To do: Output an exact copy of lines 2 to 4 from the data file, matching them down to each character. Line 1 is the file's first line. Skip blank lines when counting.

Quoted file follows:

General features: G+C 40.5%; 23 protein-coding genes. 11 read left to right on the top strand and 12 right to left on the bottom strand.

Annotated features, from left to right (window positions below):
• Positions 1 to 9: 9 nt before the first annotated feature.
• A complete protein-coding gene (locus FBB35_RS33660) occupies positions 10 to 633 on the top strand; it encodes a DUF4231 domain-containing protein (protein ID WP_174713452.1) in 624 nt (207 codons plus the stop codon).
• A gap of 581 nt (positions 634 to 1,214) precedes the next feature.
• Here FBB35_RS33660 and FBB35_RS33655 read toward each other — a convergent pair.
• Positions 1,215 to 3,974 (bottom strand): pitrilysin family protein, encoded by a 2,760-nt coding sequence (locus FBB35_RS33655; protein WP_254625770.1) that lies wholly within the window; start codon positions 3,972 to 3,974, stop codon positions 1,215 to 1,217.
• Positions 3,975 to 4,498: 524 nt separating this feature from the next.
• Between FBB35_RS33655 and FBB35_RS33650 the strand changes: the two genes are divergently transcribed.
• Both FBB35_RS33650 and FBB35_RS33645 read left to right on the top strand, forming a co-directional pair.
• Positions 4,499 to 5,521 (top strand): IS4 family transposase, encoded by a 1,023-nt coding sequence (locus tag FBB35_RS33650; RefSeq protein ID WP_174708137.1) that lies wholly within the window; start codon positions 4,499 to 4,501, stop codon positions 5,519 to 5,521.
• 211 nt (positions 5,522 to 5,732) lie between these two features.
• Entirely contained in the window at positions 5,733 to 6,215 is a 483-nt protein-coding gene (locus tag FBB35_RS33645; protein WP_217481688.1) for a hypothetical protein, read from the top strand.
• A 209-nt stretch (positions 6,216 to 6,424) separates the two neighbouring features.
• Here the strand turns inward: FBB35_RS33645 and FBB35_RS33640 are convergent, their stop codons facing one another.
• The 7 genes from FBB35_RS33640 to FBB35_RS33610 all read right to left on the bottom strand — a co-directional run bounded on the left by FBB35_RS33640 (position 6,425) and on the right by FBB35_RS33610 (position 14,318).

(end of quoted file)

Annotated features, from left to right (window positions below):
• Positions 1 to 9: 9 nt before the first annotated feature.
• A complete protein-coding gene (locus FBB35_RS33660) occupies positions 10 to 633 on the top strand; it encodes a DUF4231 domain-containing protein (protein ID WP_174713452.1) in 624 nt (207 codons plus the stop codon).